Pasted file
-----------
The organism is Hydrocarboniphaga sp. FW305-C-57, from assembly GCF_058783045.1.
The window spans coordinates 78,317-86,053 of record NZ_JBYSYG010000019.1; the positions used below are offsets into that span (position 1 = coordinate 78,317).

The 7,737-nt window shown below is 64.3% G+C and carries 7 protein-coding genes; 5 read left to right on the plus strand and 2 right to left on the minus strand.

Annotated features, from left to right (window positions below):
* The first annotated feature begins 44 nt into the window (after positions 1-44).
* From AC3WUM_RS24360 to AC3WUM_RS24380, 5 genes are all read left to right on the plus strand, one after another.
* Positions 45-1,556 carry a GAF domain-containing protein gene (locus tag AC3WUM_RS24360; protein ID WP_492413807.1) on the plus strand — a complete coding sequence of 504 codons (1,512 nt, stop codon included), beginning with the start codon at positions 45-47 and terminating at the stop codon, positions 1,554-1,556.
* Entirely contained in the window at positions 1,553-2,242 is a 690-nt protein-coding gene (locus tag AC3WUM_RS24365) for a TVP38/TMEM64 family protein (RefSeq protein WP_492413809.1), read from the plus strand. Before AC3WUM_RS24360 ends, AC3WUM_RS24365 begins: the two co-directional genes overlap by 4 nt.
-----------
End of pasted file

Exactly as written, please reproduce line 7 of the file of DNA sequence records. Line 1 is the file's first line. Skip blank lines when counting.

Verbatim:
* Positions 45-1,556 carry a GAF domain-containing protein gene (locus tag AC3WUM_RS24360; protein ID WP_492413807.1) on the plus strand — a complete coding sequence of 504 codons (1,512 nt, stop codon included), beginning with the start codon at positions 45-47 and terminating at the stop codon, positions 1,554-1,556.